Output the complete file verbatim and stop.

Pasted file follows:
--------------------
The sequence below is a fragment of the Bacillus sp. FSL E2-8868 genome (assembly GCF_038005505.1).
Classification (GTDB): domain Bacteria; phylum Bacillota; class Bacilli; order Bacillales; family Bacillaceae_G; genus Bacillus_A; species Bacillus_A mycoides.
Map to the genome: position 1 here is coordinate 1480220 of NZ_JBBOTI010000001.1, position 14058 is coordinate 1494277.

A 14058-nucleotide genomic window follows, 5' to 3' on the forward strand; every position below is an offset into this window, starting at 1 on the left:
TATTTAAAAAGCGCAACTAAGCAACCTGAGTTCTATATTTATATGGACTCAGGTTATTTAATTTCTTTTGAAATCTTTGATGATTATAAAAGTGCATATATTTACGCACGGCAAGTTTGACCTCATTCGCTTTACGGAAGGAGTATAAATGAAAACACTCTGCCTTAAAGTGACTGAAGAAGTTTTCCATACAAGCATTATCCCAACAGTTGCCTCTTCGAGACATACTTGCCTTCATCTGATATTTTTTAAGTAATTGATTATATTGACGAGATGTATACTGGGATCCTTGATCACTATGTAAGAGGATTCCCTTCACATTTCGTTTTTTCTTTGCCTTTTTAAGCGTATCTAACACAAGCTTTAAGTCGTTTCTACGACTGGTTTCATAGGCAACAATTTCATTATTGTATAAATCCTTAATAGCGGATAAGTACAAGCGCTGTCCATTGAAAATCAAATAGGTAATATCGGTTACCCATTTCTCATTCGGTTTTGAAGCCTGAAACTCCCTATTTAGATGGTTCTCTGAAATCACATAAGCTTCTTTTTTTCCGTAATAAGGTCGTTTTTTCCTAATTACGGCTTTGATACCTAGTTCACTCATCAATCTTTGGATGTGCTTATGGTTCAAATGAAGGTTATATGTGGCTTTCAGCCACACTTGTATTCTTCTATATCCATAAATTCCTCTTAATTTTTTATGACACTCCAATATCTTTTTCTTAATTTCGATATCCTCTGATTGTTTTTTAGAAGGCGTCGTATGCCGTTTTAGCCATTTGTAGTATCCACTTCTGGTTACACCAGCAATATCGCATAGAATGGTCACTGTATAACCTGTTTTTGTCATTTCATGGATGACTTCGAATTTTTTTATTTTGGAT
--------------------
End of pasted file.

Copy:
The sequence below is a fragment of the Bacillus sp. FSL E2-8868 genome (assembly GCF_038005505.1).
Classification (GTDB): domain Bacteria; phylum Bacillota; class Bacilli; order Bacillales; family Bacillaceae_G; genus Bacillus_A; species Bacillus_A mycoides.
Map to the genome: position 1 here is coordinate 1480220 of NZ_JBBOTI010000001.1, position 14058 is coordinate 1494277.

A 14058-nucleotide genomic window follows, 5' to 3' on the forward strand; every position below is an offset into this window, starting at 1 on the left:
TATTTAAAAAGCGCAACTAAGCAACCTGAGTTCTATATTTATATGGACTCAGGTTATTTAATTTCTTTTGAAATCTTTGATGATTATAAAAGTGCATATATTTACGCACGGCAAGTTTGACCTCATTCGCTTTACGGAAGGAGTATAAATGAAAACACTCTGCCTTAAAGTGACTGAAGAAGTTTTCCATACAAGCATTATCCCAACAGTTGCCTCTTCGAGACATACTTGCCTTCATCTGATATTTTTTAAGTAATTGATTATATTGACGAGATGTATACTGGGATCCTTGATCACTATGTAAGAGGATTCCCTTCACATTTCGTTTTTTCTTTGCCTTTTTAAGCGTATCTAACACAAGCTTTAAGTCGTTTCTACGACTGGTTTCATAGGCAACAATTTCATTATTGTATAAATCCTTAATAGCGGATAAGTACAAGCGCTGTCCATTGAAAATCAAATAGGTAATATCGGTTACCCATTTCTCATTCGGTTTTGAAGCCTGAAACTCCCTATTTAGATGGTTCTCTGAAATCACATAAGCTTCTTTTTTTCCGTAATAAGGTCGTTTTTTCCTAATTACGGCTTTGATACCTAGTTCACTCATCAATCTTTGGATGTGCTTATGGTTCAAATGAAGGTTATATGTGGCTTTCAGCCACACTTGTATTCTTCTATATCCATAAATTCCTCTTAATTTTTTATGACACTCCAATATCTTTTTCTTAATTTCGATATCCTCTGATTGTTTTTTAGAAGGCGTCGTATGCCGTTTTAGCCATTTGTAGTATCCACTTCTGGTTACACCAGCAATATCGCATAGAATGGTCACTGTATAACCTGTTTTTGTCATTTCATGGATGACTTCGAATTTTTTTATTTTGGAT